Martine Gutierrez’s CIRCLE at Performance Space New York
Performance Space New York promises an alien life form tonight. We are visiting an alien, in her testing site. There are guards at the elevators. They make specific flight attendant gestures with black gloved hands. They deliver many instructions in clipped, robotic inflections — half elegant, half hilarious. Welcome to Circle Corp, they say, and open the doors. We shuffle inside the black box on the fourth floor, unzipping coats and fighting with scarves, jocular, unnerved by the seriousness settling around us like some noxious gas. Pulsing beats evoke a post-apocalyptic rave. More guards, looking like lab techs covered head to toe in blue hazmat outfits, give us our own Protective Equipment. We suit up. The people behind me are concerned with the relative stylishness of the odd white getup — the suits are the texture of cheap hospital gowns, shapeless, neutralizing. We are told they’ll be filming the event.
A white scrim, textured and lit to look red and imposing, gives way to a dark corner where we’re shown a list of the procedures for the holding chamber. Security camera footage of the chamber plays on another screen. We peek, greedy for evidence of the alien presence. We’re not so concerned about the rules. Someone wonders aloud if there’s anything that could really hurt us in there. We are forbidden the following: talking, taking photos, touching the subject. We are instructed to follow our Facilitator. We all have the letter C on our right hands in case we get lost. Could we get lost in there? It’s hard to tell how large the space is, how real the rules are, how serious we ought to be. The person beside me whips out their phone for a red-hued selfie. I catch a glimpse: we look like goofy ghosts, a cue of stunt doubles for the Stay Puft Marshmallow Man. The Facilitator doesn’t notice.
A signal from within the holding chamber; the Facilitator leads us into a corridor constructed with black curtains and translucent scrims. The sound score screeches, hums, swells. The alien is closer but we still can’t see her too well. We wait, trying to get a better look through the milky plastic at the strobing lights in the inner sanctum. A bubble-like structure is visible, where a shadowy figure writhes — the alien. She is almost as tall as the top of the bubble when she stands upright; her hands (or what look like hands) describe the edges of the bubble, frantic, like she’s trying to get out. Should someone help her? Is she dangerous? A hazy substance fills the bubble sometimes, obscuring her further. More people in white hazmat suits stand around, phantom-like. Green, red, and purple lights flicker and strobe as the rave beats resume their pulsing urgency. The people behind me are now discussing their college degrees, snickering, name-dropping. The person beside me scoffs, what are they going to do, kick me out? I start to explain something about artistic agency over visual archives of original work but all that comes out is I guess we’re all in trouble.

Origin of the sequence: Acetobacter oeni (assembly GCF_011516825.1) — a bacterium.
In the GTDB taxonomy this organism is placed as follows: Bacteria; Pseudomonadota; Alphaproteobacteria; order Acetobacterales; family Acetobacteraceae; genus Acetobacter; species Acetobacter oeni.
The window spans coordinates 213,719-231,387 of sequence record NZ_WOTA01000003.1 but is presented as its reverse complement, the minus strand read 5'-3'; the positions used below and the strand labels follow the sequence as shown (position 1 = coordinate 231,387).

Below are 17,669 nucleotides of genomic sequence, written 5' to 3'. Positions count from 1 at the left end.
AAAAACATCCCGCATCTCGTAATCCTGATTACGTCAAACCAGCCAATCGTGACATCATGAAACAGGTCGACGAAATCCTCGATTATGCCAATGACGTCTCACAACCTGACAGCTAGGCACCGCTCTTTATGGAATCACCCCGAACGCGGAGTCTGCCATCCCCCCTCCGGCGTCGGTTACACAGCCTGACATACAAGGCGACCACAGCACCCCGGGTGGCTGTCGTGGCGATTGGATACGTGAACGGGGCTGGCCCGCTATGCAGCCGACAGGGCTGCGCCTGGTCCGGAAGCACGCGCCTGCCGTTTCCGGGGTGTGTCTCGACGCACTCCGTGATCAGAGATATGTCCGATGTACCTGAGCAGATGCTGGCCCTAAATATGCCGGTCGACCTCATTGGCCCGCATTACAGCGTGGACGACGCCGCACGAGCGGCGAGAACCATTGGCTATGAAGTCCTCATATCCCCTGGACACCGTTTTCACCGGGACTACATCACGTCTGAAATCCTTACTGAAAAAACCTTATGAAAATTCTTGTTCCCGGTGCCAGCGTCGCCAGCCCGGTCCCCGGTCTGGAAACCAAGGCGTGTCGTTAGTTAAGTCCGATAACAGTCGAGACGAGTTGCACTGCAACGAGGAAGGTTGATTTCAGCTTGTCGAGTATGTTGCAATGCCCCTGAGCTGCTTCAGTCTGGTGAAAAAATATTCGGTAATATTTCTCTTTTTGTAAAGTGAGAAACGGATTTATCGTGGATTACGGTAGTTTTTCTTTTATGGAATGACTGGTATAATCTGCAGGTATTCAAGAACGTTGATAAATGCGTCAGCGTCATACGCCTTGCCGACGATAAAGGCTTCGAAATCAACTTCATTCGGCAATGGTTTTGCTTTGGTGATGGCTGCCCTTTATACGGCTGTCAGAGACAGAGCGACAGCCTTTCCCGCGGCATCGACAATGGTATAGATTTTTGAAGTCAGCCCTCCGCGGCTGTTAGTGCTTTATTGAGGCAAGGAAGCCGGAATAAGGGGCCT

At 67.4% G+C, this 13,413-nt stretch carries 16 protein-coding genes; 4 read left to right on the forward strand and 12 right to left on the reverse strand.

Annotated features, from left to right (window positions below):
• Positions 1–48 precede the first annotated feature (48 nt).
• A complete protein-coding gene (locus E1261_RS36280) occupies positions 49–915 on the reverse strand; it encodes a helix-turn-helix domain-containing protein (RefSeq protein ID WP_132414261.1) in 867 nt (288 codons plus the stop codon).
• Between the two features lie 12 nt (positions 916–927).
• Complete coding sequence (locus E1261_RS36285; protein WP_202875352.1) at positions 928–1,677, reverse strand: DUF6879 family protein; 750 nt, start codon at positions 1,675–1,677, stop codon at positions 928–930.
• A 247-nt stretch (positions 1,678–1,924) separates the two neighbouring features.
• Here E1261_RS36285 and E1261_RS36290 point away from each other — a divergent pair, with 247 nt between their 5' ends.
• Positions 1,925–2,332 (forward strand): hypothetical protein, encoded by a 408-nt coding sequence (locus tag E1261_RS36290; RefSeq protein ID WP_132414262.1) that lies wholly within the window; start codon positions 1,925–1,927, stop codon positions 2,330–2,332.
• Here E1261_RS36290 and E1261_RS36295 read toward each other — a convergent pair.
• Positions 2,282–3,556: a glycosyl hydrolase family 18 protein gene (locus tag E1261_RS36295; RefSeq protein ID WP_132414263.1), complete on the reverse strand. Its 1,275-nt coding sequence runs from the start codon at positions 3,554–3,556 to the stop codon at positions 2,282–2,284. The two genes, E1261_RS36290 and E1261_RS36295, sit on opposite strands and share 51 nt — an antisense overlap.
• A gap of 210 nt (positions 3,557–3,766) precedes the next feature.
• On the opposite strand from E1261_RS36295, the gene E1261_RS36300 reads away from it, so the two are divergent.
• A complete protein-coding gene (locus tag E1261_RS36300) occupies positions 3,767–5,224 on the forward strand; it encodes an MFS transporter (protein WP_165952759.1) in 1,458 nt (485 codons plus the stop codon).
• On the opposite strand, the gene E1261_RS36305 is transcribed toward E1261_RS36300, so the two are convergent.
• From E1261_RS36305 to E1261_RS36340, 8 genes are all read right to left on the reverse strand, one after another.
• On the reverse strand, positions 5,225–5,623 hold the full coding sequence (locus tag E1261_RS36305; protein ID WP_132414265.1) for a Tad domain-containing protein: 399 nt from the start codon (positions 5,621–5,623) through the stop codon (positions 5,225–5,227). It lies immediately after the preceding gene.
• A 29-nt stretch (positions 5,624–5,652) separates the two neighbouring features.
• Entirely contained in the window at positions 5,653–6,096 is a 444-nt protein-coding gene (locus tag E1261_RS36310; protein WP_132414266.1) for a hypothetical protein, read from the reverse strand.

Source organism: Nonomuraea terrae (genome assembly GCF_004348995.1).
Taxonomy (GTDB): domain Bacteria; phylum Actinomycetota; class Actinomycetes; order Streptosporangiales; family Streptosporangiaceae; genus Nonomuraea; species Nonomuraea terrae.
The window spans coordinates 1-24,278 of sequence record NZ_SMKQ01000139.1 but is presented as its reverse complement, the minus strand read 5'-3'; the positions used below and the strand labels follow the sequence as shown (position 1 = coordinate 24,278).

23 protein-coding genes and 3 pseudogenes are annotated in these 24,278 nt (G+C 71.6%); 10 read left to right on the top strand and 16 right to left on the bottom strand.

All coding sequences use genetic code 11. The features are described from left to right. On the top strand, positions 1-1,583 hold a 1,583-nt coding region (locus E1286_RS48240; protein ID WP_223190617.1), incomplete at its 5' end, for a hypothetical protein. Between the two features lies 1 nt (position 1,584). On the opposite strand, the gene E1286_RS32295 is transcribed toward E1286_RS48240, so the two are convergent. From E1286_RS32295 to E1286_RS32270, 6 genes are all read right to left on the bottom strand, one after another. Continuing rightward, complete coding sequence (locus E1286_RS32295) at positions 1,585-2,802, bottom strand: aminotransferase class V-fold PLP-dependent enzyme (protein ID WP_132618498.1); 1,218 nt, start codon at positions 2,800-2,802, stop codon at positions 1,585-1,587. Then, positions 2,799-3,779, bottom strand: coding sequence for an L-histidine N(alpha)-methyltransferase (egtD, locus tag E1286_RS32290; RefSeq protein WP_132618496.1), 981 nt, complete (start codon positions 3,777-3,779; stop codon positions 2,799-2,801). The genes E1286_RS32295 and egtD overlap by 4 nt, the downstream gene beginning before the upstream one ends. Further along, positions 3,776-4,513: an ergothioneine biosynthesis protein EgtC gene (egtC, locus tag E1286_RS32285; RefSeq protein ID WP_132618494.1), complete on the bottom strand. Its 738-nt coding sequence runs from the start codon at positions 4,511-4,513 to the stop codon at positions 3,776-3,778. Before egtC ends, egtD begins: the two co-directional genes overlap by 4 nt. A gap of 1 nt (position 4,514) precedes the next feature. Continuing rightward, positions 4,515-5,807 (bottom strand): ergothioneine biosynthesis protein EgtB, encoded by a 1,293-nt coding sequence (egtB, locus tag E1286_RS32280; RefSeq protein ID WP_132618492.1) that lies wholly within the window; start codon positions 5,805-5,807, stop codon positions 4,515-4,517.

As we finally shuffle onto a viewing platform in the holding chamber, I wonder if the piece is a study on human group dynamics, the rules we allow each other to break. Below, the alien lies prostrate in her bubble. Two guards in Che Guevara caps and plastic face shields march us around the platform. More lab tech types in navy blue hazmat suits clutch cameras and walk counterclockwise, intent. Femme robo-voices interrupt the sound score: Welcome to Circle Corp. Subject EVE. Testing, incomplete. Estrogen levels, dangerous. Standby. Scientists, we assume, or just officious people with clipboards, pace around the bubble. They shine a big spotlight at the alien. The alien moves slowly, distally, crimping her fingers into delicate arcs. She is a hominid, with familiar appendages and features — arms, knees, neck, lips, ass, clavicle. Her hair is a wild silver tangle. She arches her back, rotates her shoulders, drags her head on the bottom of the bubble. A bandage stretches across her chest; fabric scraps just darker than her skin, electrode patches, and other bandages cover the rest of her. She moves as if stunned, or sedated. Her eyes go wide at the multicolored lights crisscrossing her body. And the lights from above are glorious. Precise pale blue grids track squares across her torso. Oscillating acid green washes alternate with pulses of scarlet. Lavender and lime lasers inscribe incomplete circles around her. A cage of white light descends over her, flickering into shadow.
We are ushered out. We peel off our suits, leave the lights and music, the space age fantasy, the mock danger. We make wry faces at each other in the elevator again, trying to dispel the bizarre energy. Someone says, I need a cocktail. We disperse, coats caught in the wind. Neon signs lace the dark with brash colors. Outside is just as weird as inside — too many parallels from one fever dream into another. Who isn’t an alien?
Concept and Direction: Martine Gutierrez
Collaborators: Cynthia Leung, Jeffrey Lee, DonChristian Jones, Christian de Franco,
Charlie Mai, Fernando Cerezo, Tyler Berrier, Alicia Lane, Andy K. and Bryan Villalobos
Film: Andy K., Alicia Lane
Make-Up and Prosthetics: Izzi Galindo
Costumes: Kay Goldburg, John-Paul Trang
Photos: Maria Baranova